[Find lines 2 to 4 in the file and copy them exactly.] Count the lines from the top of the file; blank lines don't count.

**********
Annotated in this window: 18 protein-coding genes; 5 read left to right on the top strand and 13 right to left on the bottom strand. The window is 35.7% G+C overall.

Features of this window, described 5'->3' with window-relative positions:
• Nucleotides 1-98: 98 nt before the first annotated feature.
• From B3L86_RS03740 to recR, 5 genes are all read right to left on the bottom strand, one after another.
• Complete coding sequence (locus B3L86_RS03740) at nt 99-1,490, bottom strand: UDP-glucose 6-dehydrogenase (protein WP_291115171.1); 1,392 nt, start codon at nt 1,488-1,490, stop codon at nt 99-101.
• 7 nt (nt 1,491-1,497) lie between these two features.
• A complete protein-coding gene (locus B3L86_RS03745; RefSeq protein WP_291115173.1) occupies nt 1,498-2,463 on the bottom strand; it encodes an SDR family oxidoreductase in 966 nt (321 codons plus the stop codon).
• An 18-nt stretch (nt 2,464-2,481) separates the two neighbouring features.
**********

Features of this window, described 5'->3' with window-relative positions:
• Nucleotides 1-98: 98 nt before the first annotated feature.
• From B3L86_RS03740 to recR, 5 genes are all read right to left on the bottom strand, one after another.